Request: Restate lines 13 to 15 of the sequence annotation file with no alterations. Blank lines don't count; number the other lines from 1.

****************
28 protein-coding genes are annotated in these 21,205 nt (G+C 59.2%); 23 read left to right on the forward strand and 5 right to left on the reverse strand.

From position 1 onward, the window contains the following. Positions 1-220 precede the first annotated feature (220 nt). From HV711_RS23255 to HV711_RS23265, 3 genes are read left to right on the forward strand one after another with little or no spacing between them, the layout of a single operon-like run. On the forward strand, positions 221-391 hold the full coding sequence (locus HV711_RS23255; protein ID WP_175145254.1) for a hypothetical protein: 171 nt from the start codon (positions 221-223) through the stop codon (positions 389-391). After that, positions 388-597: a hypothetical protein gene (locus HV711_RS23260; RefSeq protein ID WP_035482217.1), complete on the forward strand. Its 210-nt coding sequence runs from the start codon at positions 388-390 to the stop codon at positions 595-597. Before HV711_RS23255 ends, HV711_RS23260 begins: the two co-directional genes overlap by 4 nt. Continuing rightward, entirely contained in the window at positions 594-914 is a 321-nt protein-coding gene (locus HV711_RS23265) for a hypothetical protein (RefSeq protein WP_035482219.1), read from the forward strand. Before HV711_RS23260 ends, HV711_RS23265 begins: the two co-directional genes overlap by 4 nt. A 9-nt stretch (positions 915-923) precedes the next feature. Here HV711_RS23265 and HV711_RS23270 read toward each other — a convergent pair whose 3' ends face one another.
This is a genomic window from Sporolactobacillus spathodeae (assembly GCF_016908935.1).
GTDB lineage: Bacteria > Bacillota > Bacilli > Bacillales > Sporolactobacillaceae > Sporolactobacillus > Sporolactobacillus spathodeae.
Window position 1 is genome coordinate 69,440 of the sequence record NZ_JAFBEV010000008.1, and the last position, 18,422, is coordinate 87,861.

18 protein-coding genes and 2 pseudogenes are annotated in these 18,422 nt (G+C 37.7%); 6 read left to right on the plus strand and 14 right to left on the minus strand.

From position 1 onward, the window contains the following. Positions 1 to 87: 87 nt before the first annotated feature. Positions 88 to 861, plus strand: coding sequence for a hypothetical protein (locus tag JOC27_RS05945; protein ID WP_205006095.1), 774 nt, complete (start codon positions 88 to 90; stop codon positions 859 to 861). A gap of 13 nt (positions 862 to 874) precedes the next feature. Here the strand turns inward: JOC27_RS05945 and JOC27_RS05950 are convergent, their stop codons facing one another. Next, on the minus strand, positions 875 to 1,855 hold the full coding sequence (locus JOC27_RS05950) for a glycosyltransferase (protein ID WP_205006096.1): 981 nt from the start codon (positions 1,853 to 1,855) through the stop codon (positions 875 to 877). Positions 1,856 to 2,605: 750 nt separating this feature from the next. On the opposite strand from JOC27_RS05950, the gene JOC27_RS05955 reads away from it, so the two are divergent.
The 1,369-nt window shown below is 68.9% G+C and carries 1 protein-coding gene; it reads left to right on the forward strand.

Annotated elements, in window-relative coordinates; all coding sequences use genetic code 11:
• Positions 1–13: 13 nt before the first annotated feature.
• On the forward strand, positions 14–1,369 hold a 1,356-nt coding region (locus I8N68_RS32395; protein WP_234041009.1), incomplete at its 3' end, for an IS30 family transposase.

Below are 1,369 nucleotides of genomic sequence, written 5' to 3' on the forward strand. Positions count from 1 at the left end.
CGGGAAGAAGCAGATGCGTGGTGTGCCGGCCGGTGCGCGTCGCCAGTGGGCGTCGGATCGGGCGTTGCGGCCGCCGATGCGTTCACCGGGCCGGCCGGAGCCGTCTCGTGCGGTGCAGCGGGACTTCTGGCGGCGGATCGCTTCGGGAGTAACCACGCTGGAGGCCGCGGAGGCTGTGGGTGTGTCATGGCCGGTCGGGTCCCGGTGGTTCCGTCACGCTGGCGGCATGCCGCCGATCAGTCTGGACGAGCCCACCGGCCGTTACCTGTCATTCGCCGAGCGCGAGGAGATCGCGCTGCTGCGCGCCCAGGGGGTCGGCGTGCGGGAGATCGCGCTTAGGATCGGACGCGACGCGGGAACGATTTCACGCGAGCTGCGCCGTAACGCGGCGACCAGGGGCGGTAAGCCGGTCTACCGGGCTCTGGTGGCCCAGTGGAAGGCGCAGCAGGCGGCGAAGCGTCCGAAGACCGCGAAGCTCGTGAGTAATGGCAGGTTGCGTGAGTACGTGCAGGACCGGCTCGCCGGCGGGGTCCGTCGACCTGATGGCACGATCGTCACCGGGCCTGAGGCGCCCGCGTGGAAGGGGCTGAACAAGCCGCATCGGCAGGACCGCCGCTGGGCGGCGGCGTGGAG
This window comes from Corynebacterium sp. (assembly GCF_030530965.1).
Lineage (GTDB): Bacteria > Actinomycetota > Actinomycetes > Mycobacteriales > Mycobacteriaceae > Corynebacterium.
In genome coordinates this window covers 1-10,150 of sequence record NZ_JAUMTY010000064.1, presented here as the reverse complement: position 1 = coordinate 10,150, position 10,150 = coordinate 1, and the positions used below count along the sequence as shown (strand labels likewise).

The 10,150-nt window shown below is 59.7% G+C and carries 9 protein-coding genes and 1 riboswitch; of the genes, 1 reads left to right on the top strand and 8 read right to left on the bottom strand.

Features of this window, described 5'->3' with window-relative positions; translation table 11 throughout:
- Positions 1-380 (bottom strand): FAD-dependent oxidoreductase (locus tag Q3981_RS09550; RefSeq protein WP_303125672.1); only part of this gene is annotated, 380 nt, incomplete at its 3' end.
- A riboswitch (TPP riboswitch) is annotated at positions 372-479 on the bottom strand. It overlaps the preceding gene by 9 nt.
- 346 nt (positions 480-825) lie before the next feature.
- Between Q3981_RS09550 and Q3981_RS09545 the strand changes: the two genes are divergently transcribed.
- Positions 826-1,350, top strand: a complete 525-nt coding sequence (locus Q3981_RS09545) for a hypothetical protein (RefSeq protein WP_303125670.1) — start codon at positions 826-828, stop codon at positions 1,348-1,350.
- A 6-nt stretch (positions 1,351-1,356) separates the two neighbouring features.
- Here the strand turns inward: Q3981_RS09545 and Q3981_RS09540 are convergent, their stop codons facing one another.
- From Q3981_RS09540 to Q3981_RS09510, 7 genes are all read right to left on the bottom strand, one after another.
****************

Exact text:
CGGGAAGAAGCAGATGCGTGGTGTGCCGGCCGGTGCGCGTCGCCAGTGGGCGTCGGATCGGGCGTTGCGGCCGCCGATGCGTTCACCGGGCCGGCCGGAGCCGTCTCGTGCGGTGCAGCGGGACTTCTGGCGGCGGATCGCTTCGGGAGTAACCACGCTGGAGGCCGCGGAGGCTGTGGGTGTGTCATGGCCGGTCGGGTCCCGGTGGTTCCGTCACGCTGGCGGCATGCCGCCGATCAGTCTGGACGAGCCCACCGGCCGTTACCTGTCATTCGCCGAGCGCGAGGAGATCGCGCTGCTGCGCGCCCAGGGGGTCGGCGTGCGGGAGATCGCGCTTAGGATCGGACGCGACGCGGGAACGATTTCACGCGAGCTGCGCCGTAACGCGGCGACCAGGGGCGGTAAGCCGGTCTACCGGGCTCTGGTGGCCCAGTGGAAGGCGCAGCAGGCGGCGAAGCGTCCGAAGACCGCGAAGCTCGTGAGTAATGGCAGGTTGCGTGAGTACGTGCAGGACCGGCTCGCCGGCGGGGTCCGTCGACCTGATGGCACGATCGTCACCGGGCCTGAGGCGCCCGCGTGGAAGGGGCTGAACAAGCCGCATCGGCAGGACCGCCGCTGGGCGGCGGCGTGGAG
This window comes from Corynebacterium sp. (assembly GCF_030530965.1).
Lineage (GTDB): Bacteria > Actinomycetota > Actinomycetes > Mycobacteriales > Mycobacteriaceae > Corynebacterium.